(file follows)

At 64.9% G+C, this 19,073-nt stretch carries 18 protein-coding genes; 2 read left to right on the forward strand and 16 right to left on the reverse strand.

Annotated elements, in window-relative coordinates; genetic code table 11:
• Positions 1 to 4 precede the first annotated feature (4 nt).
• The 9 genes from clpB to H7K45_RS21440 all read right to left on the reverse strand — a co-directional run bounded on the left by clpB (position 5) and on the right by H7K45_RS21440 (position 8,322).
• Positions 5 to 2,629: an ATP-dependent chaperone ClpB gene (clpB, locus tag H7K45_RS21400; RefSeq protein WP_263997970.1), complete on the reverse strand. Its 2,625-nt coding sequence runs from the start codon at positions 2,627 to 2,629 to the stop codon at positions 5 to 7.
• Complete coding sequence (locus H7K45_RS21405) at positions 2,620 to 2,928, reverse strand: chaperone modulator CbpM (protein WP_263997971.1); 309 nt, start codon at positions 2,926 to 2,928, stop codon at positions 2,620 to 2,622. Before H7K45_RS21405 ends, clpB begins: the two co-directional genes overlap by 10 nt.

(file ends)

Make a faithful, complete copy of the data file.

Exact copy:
At 64.9% G+C, this 19,073-nt stretch carries 18 protein-coding genes; 2 read left to right on the forward strand and 16 right to left on the reverse strand.

Annotated elements, in window-relative coordinates; genetic code table 11:
• Positions 1 to 4 precede the first annotated feature (4 nt).
• The 9 genes from clpB to H7K45_RS21440 all read right to left on the reverse strand — a co-directional run bounded on the left by clpB (position 5) and on the right by H7K45_RS21440 (position 8,322).
• Positions 5 to 2,629: an ATP-dependent chaperone ClpB gene (clpB, locus tag H7K45_RS21400; RefSeq protein WP_263997970.1), complete on the reverse strand. Its 2,625-nt coding sequence runs from the start codon at positions 2,627 to 2,629 to the stop codon at positions 5 to 7.
• Complete coding sequence (locus H7K45_RS21405) at positions 2,620 to 2,928, reverse strand: chaperone modulator CbpM (protein WP_263997971.1); 309 nt, start codon at positions 2,926 to 2,928, stop codon at positions 2,620 to 2,622. Before H7K45_RS21405 ends, clpB begins: the two co-directional genes overlap by 10 nt.